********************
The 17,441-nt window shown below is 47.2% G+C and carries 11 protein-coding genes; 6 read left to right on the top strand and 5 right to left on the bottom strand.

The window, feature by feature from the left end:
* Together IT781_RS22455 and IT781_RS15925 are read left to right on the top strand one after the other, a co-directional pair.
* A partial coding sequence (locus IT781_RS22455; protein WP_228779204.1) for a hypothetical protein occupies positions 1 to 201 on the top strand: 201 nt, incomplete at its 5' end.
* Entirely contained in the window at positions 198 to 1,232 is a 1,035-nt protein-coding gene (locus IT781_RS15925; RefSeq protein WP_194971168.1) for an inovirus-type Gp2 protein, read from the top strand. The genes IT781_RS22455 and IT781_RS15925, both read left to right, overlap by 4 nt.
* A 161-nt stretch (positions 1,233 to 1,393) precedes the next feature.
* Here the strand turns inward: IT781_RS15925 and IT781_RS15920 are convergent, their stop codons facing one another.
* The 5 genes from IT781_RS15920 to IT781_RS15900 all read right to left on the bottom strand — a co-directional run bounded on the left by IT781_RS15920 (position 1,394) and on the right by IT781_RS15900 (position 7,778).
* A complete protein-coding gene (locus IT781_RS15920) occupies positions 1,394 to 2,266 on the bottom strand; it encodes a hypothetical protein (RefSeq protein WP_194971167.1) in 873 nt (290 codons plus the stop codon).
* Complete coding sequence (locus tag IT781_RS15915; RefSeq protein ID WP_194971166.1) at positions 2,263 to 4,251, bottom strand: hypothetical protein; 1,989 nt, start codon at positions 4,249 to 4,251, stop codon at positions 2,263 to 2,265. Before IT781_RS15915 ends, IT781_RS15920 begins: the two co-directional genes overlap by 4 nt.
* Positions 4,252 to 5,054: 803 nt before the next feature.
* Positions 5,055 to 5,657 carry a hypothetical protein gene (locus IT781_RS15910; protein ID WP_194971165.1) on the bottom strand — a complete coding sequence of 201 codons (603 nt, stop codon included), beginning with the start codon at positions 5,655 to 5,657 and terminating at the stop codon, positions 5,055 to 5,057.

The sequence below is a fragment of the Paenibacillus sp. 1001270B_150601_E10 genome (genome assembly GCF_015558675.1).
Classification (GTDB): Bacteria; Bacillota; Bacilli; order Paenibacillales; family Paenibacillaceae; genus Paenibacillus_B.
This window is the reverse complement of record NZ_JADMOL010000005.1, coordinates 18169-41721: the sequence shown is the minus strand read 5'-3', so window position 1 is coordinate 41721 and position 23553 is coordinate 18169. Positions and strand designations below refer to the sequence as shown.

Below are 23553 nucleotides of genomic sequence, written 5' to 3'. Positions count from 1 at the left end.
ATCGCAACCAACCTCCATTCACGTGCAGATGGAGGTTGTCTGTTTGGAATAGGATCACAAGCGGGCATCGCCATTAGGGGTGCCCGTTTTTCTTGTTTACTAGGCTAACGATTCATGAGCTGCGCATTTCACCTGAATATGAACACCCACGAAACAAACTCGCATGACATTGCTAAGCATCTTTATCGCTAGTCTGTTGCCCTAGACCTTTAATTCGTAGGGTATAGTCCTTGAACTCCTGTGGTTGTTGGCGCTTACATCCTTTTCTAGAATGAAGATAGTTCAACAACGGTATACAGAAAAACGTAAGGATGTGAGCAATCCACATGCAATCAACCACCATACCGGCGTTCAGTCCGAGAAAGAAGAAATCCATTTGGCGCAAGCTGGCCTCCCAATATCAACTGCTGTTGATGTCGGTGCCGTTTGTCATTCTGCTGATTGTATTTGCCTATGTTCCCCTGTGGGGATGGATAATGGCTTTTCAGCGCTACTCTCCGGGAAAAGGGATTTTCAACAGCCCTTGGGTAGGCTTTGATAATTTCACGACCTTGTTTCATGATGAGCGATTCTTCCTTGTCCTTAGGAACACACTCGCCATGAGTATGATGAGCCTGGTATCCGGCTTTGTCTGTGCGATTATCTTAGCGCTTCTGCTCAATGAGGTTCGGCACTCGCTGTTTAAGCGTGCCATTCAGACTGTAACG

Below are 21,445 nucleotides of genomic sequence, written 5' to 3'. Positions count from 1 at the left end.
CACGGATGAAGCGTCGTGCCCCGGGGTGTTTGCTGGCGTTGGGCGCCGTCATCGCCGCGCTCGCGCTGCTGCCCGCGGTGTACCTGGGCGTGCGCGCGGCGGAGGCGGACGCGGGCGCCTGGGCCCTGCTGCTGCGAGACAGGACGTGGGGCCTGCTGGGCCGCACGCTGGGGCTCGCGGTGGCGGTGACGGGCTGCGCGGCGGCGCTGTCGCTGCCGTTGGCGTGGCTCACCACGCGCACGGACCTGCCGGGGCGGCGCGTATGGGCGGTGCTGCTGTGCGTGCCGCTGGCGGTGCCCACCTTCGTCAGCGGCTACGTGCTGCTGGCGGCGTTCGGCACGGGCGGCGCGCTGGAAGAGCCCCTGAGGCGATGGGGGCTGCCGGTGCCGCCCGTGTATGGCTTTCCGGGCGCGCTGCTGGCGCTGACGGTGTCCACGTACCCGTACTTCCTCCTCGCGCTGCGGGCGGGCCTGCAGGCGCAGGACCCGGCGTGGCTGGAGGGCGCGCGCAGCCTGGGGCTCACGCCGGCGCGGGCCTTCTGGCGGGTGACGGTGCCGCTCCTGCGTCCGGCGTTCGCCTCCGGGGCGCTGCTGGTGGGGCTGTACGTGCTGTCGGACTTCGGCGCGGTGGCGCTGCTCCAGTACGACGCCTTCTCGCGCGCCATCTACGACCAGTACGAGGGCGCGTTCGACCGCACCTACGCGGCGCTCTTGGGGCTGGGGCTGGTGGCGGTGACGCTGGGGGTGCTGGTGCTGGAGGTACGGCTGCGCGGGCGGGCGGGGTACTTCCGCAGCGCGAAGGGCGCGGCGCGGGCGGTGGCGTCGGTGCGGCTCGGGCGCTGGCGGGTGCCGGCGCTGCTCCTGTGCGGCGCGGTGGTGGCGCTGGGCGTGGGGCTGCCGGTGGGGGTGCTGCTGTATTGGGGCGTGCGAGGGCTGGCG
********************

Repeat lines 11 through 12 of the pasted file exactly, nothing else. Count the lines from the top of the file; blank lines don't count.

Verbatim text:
* Positions 4,252 to 5,054: 803 nt before the next feature.
* Positions 5,055 to 5,657 carry a hypothetical protein gene (locus IT781_RS15910; protein ID WP_194971165.1) on the bottom strand — a complete coding sequence of 201 codons (603 nt, stop codon included), beginning with the start codon at positions 5,655 to 5,657 and terminating at the stop codon, positions 5,055 to 5,057.